TAMPA — Moments after Tampa Catholic clinched a state final four berth Friday, two eyes were spotted in the Crusaders' hurricane of euphoria, and both were welling up.
They belonged to the first-year Crusaders coach, banished from the county's public school ranks nearly four years before. Once, those eyes could burn through umpires like a blowtorch. Now, they glistened with tears. Once, this coach's voice would periodically roar from a dugout. Now, it cracked.
Once, when he had been fired after five seasons at Hillsborough High, this coach cried out for due process.
Now, he just cried.
"Tom (Reidy), he's the best," the coach, referring to TC's principal and former baseball coach, said with a quivering voice. "He stepped outside the box and he gave me a chance to coach again."
With that, the redemption of Pat Russo was complete.
A handful of improbable story lines accompany the quintet of local teams headed to the state tournament in Port St. Lucie. King is making its first trip in the 35-year career of coach (and King alumnus) Jim Macaluso. Armwood is making a second straight appearance despite being a No. 4 seed in its district.
But on the surreality scale, you'd be hard pressed to top Russo, who has TC in the final four in his first season.
One of the area's most successful and combustible coaches, Russo won more than 200 games and three Saladino Tournament crowns in 11 seasons at Plant and Hillsborough. Six of his teams won 20 or more games. His 2006 Hillsborough team reached the Class 5A state final. Dozens of his players earned college rides.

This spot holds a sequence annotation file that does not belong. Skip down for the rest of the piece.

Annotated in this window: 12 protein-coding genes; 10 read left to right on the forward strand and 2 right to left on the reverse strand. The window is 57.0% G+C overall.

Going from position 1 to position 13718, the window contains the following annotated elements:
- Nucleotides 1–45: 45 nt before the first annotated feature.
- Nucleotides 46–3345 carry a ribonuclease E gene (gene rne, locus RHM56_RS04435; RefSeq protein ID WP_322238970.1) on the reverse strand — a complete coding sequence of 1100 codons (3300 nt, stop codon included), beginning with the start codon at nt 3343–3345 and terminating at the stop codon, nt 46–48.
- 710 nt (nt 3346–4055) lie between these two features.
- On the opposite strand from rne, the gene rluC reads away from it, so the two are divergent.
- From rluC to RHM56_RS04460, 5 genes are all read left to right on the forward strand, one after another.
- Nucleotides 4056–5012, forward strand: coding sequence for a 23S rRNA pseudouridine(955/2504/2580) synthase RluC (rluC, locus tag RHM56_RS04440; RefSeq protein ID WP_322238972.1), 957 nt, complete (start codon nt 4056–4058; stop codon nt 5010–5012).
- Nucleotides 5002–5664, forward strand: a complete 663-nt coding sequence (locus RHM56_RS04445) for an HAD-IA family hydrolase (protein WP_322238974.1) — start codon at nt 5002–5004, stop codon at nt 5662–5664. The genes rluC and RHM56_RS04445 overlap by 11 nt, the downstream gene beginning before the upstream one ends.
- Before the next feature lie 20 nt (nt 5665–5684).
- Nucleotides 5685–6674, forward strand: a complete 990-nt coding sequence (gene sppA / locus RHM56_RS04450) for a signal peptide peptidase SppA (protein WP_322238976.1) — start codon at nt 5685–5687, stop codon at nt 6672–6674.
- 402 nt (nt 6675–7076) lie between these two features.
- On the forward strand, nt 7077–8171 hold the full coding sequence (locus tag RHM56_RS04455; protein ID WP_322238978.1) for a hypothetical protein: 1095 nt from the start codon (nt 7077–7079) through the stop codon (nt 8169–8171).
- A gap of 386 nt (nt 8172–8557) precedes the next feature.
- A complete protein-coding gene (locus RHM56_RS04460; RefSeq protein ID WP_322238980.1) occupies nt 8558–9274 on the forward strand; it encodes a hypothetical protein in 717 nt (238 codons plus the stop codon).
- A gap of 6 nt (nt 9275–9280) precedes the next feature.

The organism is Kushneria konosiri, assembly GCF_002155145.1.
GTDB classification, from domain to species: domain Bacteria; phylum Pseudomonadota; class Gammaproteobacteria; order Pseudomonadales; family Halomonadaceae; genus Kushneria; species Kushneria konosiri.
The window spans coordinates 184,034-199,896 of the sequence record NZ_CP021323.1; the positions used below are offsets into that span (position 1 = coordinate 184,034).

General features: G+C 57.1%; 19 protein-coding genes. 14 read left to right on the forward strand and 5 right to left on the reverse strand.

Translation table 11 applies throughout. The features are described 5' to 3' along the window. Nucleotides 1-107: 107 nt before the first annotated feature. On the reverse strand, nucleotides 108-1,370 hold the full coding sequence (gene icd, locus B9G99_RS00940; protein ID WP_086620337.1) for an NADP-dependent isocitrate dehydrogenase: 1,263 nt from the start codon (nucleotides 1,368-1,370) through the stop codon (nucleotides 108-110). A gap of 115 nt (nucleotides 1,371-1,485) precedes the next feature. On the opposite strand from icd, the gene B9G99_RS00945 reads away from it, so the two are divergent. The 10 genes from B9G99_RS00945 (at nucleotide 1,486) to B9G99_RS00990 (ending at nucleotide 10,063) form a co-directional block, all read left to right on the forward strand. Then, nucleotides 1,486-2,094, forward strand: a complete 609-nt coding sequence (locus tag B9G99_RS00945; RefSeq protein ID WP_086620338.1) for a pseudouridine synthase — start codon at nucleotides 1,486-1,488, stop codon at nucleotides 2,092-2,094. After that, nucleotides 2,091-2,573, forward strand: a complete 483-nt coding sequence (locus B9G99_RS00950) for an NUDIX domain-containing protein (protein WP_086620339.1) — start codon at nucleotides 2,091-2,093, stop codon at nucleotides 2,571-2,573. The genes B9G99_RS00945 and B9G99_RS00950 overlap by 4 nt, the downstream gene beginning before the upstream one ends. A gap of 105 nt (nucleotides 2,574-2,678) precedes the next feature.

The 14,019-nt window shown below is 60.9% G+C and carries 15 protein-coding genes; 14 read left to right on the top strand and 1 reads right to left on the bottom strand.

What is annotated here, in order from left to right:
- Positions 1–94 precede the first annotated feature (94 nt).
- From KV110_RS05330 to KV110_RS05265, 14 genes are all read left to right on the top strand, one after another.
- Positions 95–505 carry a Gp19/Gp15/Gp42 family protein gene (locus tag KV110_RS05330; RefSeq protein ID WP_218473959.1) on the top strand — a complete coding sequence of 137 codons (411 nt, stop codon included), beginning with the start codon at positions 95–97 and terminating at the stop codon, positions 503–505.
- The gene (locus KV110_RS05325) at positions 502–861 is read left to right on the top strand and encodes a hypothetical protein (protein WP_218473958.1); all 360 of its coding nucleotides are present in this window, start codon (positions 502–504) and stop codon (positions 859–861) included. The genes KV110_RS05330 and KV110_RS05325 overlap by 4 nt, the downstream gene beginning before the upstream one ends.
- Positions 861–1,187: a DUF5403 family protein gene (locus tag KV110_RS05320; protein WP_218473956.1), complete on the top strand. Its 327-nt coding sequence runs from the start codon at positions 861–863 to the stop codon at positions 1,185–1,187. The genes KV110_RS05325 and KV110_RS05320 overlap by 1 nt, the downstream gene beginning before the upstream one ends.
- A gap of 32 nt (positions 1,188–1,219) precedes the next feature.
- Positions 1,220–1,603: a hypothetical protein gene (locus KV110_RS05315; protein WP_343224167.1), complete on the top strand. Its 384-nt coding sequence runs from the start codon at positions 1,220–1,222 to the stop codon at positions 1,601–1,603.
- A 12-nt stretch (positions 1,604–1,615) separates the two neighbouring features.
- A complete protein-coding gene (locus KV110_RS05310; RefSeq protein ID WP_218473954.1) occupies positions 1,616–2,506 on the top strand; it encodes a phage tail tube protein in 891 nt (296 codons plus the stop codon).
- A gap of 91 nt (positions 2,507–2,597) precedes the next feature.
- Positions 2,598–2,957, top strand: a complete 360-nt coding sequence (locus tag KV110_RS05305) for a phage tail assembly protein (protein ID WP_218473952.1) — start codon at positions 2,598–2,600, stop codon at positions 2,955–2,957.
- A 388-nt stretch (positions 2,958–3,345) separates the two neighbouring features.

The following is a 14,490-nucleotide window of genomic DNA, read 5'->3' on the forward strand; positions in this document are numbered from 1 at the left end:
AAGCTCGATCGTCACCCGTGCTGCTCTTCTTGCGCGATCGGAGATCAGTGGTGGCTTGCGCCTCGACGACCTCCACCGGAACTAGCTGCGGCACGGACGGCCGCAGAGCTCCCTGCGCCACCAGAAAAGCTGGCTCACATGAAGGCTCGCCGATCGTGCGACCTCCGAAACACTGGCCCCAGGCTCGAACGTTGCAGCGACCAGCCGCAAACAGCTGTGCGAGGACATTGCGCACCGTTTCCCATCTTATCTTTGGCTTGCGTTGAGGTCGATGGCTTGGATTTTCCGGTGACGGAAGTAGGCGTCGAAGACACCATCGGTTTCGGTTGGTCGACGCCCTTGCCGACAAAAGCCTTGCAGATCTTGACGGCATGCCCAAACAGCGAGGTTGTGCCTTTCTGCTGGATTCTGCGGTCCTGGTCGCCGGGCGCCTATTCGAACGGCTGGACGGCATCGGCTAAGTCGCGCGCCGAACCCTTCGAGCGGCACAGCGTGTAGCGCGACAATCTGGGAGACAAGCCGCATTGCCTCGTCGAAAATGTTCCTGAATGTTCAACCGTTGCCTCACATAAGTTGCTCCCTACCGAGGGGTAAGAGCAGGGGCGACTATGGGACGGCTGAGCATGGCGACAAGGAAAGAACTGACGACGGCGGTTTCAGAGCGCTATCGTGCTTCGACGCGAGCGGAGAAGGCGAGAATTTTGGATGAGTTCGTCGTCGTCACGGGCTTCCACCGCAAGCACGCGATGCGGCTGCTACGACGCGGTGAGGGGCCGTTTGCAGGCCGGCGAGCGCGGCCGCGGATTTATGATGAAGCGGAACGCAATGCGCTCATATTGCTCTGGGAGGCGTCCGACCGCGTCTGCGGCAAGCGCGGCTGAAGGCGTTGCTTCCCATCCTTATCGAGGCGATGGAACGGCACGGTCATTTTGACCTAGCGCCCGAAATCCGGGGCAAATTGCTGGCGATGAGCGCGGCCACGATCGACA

But his six-season tenure at Plant ended in 2001 with his dismissal. The public explanation was Russo didn't work on campus. Then in the fall of 2006, he was fired by Hillsborough's administration amid a county investigation for possible recruiting violations.
What followed was a three-year exile from the vocation he cherished. After his firing at Hillsborough, Russo applied for baseball jobs at Tampa Bay Tech, Chamberlain, Robinson (his alma mater), Strawberry Crest and even Wiregrass Ranch in Pasco County.
"I just went to interview at those places because my dad thought it would be a good experience," said Russo, 42. "But I knew in my heart that Hillsborough County wasn't going to allow me to coach any more over there."
Locally, his only flicker of hope seemed to lie in the private sector. When Rich Arena resigned as TC's coach last summer, Russo threw his previously tarnished name in the applicant pool.
His interview floored Reidy, who hired him in August despite the objections of what Reidy said were "a few" TC supporters.
"I was a coach, Pat was a colleague, but I'm not sure we really knew each other that well," said Reidy, who coached the Crusaders from 2003-06.
"You get to talking to (him) and he's got a passion, and anybody that meets him likes him. He just brings out the best in the kids, and when we started looking at who's the best person for the kids, it was Pat, and all the other stuff we'd take care of."
With a new lease on his coaching life came a mildly modified Russo. A married father of two boys, Russo remains as competitive as ever, though he says he's now careful not to let his intensity seep over.
"I still had the same fire, it's just, you know, looking at things a little more thoroughly before I react and thinking before I talk a lot of times; it's made me a better person," said Russo, who co-owns a sports apparel business.
"Just understanding steps that you've got to take to get things done instead of just doing them and thinking before you react, it's just been a better year for me."
And a banner year for the Crusaders (20-10), who face Jacksonville Bolles in a Class 3A semifinal today. After a five-game losing streak in mid April, Russo, whose pitching staff is devoid of a bona fide ace, has TC peaking.
"I think some (detractors) that maybe didn't say anything and now have gotten to know him, they would've regretted it if they would've said something," Reidy said.
"I think he's changed some feelings about himself for people who were skeptical and he's won some people over."